Fun_People Archive
12 Jan
What are more interesting, word palindromes or DNA palindromes?

Date: Fri, 12 Jan 96 22:54:43 -0800
From: Peter Langston <psl>
To: Fun_People
Subject: What are more interesting, word palindromes or DNA palindromes?

[FYI, "antiparallel" means parallel, but oppositely oriented; in French you  
might say "a la soixante-neuf."  -psl]

From: Daniel Lockshon <>

Dear Funpeople,
	I'm not sure if this is widely known among non-Molecular
Biologist types, but DNA sequence palindromes have long fascinated us
sequence gazers, and are biologically important besides.  Recall that A
pairs with T and C pairs with G to give two complementary strands of
DNA.  Also remember that the strands have direction and that the two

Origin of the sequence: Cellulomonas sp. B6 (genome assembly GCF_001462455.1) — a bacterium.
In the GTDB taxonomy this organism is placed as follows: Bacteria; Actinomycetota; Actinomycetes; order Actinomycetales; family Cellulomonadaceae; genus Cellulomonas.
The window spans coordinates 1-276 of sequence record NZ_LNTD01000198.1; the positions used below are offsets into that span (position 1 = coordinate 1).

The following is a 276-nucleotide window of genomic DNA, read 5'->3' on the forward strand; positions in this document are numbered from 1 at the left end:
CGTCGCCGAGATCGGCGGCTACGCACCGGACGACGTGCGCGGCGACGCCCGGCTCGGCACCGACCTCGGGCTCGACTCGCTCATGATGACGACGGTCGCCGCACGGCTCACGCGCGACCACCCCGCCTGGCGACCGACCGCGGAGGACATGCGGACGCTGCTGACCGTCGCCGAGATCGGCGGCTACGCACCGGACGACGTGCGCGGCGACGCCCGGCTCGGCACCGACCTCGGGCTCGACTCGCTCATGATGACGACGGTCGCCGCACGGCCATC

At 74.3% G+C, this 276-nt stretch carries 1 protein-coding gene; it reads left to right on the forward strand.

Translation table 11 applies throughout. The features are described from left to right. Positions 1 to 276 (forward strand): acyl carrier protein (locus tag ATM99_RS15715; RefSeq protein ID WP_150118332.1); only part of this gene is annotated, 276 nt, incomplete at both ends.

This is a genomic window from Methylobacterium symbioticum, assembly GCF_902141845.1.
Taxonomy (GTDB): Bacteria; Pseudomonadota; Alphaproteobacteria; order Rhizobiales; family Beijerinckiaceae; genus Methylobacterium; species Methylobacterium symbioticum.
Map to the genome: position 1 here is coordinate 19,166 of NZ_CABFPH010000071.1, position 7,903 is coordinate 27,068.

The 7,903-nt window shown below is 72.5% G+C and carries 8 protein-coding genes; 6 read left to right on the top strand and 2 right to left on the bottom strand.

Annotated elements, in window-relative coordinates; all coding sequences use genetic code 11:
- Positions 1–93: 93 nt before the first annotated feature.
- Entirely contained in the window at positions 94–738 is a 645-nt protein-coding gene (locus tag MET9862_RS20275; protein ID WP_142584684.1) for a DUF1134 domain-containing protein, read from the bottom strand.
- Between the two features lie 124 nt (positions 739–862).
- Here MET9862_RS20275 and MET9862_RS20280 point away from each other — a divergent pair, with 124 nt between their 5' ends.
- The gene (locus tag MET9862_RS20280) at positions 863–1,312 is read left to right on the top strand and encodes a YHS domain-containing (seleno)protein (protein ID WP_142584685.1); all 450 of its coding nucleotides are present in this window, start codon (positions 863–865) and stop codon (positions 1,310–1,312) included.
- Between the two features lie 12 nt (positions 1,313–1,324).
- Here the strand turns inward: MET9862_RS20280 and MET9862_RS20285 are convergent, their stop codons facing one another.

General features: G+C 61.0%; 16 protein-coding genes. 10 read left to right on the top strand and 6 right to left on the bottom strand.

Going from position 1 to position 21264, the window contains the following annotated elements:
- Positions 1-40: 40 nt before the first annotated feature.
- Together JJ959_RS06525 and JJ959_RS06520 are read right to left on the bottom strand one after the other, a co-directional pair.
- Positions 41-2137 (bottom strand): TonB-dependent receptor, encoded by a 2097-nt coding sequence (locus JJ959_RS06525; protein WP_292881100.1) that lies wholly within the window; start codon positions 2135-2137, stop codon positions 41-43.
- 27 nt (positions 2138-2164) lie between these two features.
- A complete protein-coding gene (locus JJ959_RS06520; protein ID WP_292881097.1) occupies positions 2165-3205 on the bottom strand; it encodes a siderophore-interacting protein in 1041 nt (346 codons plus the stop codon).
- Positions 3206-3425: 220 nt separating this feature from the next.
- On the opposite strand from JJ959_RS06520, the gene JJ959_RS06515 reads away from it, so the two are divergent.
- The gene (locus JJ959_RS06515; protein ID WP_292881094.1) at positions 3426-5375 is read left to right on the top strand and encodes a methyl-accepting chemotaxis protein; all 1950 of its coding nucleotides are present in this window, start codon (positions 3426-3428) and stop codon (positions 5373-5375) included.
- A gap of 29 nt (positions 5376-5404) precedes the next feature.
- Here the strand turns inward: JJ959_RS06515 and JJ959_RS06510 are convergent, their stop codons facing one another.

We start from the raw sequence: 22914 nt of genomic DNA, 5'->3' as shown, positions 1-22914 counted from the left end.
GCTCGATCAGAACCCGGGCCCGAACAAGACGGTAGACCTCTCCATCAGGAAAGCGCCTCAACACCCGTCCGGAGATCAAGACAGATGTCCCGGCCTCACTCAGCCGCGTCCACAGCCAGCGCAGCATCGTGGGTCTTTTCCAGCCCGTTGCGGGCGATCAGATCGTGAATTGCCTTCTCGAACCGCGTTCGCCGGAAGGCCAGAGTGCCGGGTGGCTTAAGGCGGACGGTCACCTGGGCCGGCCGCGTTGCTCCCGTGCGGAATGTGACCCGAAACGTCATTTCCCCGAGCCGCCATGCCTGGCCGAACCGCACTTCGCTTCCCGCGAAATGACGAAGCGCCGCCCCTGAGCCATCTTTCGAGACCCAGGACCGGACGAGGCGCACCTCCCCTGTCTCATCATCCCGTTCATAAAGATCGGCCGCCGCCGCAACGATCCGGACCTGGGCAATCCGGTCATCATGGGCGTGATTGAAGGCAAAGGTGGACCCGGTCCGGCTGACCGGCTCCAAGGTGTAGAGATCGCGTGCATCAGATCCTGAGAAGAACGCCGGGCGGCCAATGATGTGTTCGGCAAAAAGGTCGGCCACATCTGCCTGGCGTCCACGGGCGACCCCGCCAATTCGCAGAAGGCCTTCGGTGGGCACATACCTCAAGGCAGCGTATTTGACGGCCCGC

strands of a double helix are anti-parallel.  So, consider the strand
with the sequence


Because it is palindromic, it can pair with a second strand of exactly
the same sequence.  Or, it can pair with itself to make a half-length
hairpin.  Us fans of DNA palindromes like to think of these as the real
palindromes since they have actual two-fold rotational symetry.  Those
word palindromes are, well, cute I guess.
	I could go on and on about this if anyone out there cared, but
I'll just leave it alone for now.  I once tried to tell Baby Gramps about
this (a local [Seattle] legend) but he didn't seem to relate.  He has
composed some impressive ones.

[Impressive DNA palindromes?  Or self-mating half-length hairpins?  -psl]

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